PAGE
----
Pakistani prisoner convicted of murder gets top grades, gets scholarship
A Pakistani prisoner serving a life sentence for murder in an overcrowded prison in Karachi has won a scholarship to continue his education after earning impressive grades in secondary school exams that put him first last year.
Prisoner Syed Naeem Shah, 35, scored the highest marks in the matriculation exams among students with special status in Karachi, Pakistan's largest city, which qualified him for a scholarship to continue his education at the Institute of Chartered Accountants in Pakistan.
"What I achieved while I was in prison would not have been possible if I had been outside," Shah said in an interview with Reuters in Karachi Central Prison set up by the British in the southeastern port city of Pakistan in 1899.
From a classroom in the prison courtyard, Shah said he enjoyed going to school as a child, but that his family could not afford his education.
In prison, older inmates who were also educated encouraged him and helped him prepare for exams.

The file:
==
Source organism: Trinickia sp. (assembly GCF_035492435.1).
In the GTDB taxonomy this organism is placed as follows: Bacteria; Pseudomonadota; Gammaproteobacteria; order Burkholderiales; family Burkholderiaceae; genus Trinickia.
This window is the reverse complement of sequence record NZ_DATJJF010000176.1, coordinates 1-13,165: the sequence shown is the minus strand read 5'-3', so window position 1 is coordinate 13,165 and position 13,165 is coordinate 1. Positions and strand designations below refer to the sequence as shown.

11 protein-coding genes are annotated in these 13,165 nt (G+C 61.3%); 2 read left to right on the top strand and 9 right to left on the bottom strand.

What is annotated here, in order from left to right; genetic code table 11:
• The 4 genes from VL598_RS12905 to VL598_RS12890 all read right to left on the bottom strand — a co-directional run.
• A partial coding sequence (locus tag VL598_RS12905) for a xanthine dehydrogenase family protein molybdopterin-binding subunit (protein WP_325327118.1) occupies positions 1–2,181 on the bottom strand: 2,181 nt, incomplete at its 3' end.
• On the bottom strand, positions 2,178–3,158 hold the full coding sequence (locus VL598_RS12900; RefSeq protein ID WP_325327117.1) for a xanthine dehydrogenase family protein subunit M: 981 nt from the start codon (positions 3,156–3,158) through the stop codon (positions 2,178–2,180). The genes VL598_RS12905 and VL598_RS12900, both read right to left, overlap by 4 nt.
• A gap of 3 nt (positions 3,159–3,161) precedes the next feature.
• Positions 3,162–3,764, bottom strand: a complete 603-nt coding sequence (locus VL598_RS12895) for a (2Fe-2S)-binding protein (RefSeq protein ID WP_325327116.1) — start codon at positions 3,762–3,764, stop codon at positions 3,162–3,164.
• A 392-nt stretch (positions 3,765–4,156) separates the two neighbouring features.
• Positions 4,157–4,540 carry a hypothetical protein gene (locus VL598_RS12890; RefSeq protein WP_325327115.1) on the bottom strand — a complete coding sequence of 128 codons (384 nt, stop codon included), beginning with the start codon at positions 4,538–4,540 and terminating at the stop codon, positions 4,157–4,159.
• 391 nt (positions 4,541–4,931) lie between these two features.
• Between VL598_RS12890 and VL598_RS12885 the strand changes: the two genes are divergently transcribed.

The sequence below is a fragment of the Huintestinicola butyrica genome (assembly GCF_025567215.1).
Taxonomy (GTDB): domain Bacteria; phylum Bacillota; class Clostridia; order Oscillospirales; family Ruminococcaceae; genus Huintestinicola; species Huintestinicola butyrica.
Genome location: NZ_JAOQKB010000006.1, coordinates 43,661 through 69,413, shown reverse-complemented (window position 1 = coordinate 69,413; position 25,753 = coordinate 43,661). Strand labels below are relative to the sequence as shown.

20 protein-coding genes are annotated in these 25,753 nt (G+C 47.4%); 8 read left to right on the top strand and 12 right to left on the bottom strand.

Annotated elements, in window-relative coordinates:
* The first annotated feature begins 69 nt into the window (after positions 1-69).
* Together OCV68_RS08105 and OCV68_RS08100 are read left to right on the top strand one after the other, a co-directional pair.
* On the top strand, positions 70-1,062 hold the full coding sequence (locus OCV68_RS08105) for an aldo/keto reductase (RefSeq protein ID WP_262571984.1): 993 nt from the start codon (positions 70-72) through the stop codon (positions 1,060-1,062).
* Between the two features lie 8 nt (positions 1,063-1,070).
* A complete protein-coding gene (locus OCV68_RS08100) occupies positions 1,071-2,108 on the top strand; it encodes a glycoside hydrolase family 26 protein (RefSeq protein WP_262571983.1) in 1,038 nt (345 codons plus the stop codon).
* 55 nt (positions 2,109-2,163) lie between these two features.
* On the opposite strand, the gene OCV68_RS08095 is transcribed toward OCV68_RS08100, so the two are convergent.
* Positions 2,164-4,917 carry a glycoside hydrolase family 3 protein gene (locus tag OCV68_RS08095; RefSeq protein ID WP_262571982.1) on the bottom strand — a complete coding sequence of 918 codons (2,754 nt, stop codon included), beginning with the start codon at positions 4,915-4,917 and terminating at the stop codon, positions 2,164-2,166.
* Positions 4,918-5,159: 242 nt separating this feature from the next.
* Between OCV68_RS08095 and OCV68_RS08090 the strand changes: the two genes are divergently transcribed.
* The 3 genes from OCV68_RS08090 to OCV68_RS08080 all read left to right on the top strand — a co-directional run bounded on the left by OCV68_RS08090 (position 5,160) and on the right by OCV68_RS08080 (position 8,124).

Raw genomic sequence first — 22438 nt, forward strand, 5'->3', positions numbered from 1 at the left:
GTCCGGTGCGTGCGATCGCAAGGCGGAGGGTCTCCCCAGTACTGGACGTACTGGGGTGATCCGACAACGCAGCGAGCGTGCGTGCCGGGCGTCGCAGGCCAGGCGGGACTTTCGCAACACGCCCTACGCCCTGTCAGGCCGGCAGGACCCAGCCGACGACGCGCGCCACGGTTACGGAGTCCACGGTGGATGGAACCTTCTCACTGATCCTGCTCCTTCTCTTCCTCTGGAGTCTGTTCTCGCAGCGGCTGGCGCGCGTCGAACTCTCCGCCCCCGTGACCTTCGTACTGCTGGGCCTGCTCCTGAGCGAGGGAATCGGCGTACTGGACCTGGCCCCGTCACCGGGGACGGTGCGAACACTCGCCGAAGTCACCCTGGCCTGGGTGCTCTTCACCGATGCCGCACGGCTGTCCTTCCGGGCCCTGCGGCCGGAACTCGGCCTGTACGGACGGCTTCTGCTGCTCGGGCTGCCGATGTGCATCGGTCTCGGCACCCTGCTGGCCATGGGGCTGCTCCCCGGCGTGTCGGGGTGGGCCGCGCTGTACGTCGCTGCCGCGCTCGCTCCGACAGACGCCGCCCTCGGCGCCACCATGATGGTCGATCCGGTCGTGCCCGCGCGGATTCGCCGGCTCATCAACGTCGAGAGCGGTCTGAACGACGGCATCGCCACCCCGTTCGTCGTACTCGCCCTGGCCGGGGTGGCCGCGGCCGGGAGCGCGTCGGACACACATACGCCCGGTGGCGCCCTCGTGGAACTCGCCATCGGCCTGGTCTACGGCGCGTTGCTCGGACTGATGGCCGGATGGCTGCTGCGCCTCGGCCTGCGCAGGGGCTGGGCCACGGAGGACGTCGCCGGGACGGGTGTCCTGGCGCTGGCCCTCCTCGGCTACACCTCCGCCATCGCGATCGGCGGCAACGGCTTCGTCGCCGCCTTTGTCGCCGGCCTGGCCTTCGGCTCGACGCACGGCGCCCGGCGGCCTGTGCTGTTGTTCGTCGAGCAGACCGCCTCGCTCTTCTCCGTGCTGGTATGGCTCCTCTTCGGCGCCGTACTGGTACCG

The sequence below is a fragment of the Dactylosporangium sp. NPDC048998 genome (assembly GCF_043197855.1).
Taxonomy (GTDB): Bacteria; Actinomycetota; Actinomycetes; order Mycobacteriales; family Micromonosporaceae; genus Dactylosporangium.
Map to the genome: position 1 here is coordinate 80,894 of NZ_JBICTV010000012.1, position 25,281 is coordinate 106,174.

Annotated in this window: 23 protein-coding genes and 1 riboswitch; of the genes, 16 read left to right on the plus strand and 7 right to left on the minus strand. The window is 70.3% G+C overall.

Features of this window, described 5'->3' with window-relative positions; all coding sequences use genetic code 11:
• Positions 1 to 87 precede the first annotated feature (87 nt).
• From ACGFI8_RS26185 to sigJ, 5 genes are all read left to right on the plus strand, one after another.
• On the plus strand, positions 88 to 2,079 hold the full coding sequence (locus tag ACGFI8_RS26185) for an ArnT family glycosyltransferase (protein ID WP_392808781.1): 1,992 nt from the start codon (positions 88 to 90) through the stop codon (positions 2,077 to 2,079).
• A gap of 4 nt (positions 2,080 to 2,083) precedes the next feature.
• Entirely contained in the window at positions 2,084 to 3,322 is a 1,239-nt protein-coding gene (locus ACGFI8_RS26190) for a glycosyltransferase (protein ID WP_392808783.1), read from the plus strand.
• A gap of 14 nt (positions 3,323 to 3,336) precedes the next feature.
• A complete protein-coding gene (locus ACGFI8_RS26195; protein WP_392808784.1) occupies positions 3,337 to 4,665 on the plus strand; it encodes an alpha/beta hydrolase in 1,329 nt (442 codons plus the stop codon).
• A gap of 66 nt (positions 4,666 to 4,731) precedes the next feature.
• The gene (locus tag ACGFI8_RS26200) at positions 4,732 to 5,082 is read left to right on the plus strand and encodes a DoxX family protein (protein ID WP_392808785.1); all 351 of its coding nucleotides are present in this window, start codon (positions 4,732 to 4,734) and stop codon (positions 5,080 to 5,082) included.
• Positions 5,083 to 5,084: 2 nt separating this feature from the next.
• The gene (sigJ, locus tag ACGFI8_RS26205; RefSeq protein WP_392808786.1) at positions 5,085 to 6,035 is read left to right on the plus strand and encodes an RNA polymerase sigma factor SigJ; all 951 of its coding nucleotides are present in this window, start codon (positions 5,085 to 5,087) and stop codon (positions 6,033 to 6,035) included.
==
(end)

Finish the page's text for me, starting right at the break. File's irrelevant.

Saeed Soomro, deputy director of the prison, said Shah was one of the 1,200 inmates receiving education at Karachi Central Prison, but his success was remarkable.
In 2018, Shah was sentenced to life imprisonment, 25 years in Pakistan, for shooting and killing a man over a personal dispute in 2010. After the years he spent under investigation, in addition to the amnesty period for his academic achievement, good conduct and blood donation, he will have about Six years in prison.
Even before he passed the exams, Shah said he had lodged an appeal against his conviction and was awaiting judgment in a high court in the southern province of Sindh.
"I appeal to the Pakistani president, prime minister and chief executive of Sindh province to consider my case for amnesty," he added.
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